Although a majority of employers take all the necessary precautions to assure the protection and safety of their employees, many occupations have inherent dangers and unforeseen accidents can occur to anyone at any time. Some occupations, such as construction workers, railroad workers and those in industrial fields know each day that something could happen and they could be injured at work,
Because not all accidents can be prevented, employers are required by state law to insure their workers for illnesses and injuries that occur as a result of employment. Federal employees have their own protections, but for those involved in non-federal employment, you can see what workers’ compensation benefits you may be entitled to by looking at your state’s Workers’ Compensation page or the United States Department of Labor’s website for more information.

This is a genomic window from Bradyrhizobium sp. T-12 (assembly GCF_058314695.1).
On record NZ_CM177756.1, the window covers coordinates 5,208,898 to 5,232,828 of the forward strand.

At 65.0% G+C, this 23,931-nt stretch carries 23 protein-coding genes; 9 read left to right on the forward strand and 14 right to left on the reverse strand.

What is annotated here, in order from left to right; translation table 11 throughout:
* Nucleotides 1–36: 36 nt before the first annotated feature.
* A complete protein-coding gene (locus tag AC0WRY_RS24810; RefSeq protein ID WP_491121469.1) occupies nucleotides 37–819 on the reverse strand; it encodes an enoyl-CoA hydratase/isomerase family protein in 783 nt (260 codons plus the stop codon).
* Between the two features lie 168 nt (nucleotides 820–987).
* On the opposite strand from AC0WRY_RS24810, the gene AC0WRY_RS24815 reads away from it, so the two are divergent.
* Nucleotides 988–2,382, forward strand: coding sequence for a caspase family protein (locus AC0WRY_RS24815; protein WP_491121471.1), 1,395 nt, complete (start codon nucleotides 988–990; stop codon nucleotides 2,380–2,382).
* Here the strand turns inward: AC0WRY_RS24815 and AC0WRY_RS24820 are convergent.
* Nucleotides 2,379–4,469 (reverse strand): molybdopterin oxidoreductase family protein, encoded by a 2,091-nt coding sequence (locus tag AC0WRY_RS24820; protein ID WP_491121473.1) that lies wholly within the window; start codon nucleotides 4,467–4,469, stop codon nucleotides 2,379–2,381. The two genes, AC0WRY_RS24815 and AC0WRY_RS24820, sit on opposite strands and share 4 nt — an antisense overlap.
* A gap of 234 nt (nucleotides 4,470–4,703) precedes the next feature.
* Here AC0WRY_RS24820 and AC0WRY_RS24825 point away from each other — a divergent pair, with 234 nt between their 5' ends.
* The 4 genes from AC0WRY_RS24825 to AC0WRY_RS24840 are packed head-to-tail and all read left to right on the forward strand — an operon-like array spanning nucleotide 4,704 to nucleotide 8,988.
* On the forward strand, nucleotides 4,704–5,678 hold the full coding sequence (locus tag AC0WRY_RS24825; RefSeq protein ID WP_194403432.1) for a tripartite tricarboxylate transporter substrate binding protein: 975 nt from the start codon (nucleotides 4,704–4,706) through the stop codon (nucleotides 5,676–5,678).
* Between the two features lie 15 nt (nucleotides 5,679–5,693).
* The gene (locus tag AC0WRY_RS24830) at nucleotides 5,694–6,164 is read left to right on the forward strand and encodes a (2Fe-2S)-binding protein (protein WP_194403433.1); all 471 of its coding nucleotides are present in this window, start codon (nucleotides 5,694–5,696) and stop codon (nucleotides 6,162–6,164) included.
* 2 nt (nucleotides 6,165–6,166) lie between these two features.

It is important to note that workers’ compensation insurance is designed to handle all forms of illnesses and injuries that occur while at work, regardless of fault. There are a few exceptions however, such as an employee who is under the influence of drugs or alcohol at the time of the injury, if the injury was self-inflicted or if the injury or illness occurred while the employee was engaged in illegal activity or in violation of company policy.
Workers’ compensation benefits will cover not only the necessary medical care and rehabilitation costs associated with the injury or illness, but lost income, the cost of retraining, compensation for employees who were permanently injured and even compensation for family members of a worker who was killed on the job.
Source: findlaw.com, “Workers’ Comp Benefits Explained,” Accessed Feb. 13, 2017